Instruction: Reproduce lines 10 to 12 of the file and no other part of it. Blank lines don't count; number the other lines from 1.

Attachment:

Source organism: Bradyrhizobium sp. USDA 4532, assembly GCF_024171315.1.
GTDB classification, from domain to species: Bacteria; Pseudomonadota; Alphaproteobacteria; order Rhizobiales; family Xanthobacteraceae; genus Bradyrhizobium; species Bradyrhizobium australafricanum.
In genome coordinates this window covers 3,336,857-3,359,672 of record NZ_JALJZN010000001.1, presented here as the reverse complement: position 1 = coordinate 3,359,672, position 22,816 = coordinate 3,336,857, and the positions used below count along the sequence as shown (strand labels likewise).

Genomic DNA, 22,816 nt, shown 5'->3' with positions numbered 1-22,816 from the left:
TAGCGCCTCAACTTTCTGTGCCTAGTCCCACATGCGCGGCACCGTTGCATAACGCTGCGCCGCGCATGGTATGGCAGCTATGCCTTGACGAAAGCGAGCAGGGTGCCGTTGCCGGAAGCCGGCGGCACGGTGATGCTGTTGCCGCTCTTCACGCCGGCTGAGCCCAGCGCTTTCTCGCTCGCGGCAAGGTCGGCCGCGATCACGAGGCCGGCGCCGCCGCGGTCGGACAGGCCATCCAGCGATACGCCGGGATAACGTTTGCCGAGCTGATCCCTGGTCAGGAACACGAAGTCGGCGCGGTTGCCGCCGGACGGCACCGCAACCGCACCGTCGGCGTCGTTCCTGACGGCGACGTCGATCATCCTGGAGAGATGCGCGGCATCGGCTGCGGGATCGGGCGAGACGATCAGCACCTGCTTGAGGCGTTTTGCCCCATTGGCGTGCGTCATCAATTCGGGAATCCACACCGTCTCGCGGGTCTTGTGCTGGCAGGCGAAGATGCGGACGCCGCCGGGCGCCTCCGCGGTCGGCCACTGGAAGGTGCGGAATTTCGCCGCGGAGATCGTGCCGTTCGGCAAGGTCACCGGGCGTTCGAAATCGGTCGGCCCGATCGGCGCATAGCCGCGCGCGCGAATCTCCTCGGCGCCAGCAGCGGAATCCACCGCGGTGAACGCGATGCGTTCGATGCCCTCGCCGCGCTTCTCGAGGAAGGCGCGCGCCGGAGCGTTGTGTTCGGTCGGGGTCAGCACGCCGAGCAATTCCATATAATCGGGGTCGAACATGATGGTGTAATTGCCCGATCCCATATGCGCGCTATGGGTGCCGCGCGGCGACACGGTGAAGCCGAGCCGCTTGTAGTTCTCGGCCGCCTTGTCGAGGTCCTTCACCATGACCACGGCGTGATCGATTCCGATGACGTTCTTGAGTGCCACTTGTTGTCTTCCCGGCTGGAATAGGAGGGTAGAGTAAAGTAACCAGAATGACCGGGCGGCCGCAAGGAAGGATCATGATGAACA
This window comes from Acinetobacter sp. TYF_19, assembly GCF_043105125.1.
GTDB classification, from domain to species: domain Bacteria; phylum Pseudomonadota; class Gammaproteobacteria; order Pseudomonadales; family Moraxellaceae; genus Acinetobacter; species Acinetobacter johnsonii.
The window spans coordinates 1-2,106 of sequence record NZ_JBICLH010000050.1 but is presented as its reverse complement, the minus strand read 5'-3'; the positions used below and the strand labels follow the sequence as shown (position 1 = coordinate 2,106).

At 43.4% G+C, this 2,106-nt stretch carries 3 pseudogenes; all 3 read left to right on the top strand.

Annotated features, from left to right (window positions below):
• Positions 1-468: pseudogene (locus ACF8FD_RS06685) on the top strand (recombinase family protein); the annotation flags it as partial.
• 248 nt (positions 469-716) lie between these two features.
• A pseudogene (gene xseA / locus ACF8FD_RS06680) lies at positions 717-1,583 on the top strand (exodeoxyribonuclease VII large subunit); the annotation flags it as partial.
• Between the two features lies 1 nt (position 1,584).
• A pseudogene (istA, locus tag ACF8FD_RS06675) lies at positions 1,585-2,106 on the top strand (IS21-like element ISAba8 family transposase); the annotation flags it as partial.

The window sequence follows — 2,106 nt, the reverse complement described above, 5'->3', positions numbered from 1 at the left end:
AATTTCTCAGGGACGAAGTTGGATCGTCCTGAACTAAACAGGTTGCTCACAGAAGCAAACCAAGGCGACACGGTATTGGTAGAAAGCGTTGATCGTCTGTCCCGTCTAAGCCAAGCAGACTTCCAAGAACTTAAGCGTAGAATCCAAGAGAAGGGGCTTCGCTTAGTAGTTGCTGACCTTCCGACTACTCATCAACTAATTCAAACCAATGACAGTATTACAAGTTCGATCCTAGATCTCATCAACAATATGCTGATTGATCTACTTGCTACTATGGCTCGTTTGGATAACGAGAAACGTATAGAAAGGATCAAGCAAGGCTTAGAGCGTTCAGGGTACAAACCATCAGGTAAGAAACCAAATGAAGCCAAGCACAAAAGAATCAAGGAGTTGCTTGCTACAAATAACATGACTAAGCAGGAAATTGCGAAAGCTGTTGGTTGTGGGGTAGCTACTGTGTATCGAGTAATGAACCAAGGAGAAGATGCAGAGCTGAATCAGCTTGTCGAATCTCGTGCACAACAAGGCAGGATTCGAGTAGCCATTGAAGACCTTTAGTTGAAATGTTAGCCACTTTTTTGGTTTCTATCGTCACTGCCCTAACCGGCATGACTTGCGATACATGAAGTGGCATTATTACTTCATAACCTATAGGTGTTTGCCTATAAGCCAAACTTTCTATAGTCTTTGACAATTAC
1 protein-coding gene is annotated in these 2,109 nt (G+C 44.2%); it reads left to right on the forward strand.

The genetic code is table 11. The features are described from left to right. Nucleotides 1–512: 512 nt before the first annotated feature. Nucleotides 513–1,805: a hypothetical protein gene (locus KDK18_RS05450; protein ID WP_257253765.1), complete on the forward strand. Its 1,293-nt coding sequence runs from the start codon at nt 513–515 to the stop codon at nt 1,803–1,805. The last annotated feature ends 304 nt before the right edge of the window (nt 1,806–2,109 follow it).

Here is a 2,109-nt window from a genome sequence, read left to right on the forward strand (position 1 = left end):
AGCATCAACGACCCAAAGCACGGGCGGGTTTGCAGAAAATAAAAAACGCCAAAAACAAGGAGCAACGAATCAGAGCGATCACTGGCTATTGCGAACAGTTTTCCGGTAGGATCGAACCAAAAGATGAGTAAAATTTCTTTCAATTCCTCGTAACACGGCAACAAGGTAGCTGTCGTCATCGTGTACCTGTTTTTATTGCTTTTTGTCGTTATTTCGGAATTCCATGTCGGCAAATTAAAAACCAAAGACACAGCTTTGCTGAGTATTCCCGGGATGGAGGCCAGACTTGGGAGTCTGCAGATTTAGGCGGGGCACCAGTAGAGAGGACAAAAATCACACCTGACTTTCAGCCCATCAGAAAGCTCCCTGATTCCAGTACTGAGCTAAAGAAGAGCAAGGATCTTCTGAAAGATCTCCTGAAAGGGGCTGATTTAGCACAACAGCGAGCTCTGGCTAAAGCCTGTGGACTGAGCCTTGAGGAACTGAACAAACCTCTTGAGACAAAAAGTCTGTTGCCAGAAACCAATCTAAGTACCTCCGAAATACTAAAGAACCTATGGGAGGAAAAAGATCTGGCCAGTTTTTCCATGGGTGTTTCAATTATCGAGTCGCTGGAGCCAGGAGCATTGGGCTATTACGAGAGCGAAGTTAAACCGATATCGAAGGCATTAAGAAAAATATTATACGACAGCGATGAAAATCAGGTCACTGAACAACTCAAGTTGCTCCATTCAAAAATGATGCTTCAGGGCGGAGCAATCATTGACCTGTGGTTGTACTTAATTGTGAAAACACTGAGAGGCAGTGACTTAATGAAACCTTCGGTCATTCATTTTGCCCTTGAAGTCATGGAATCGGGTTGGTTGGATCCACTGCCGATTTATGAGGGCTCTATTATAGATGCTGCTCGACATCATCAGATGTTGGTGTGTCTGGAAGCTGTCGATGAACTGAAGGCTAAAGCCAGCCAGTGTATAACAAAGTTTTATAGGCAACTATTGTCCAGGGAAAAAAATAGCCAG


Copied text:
Annotated features, from left to right (window positions below):
• Positions 1-468: pseudogene (locus ACF8FD_RS06685) on the top strand (recombinase family protein); the annotation flags it as partial.
• 248 nt (positions 469-716) lie between these two features.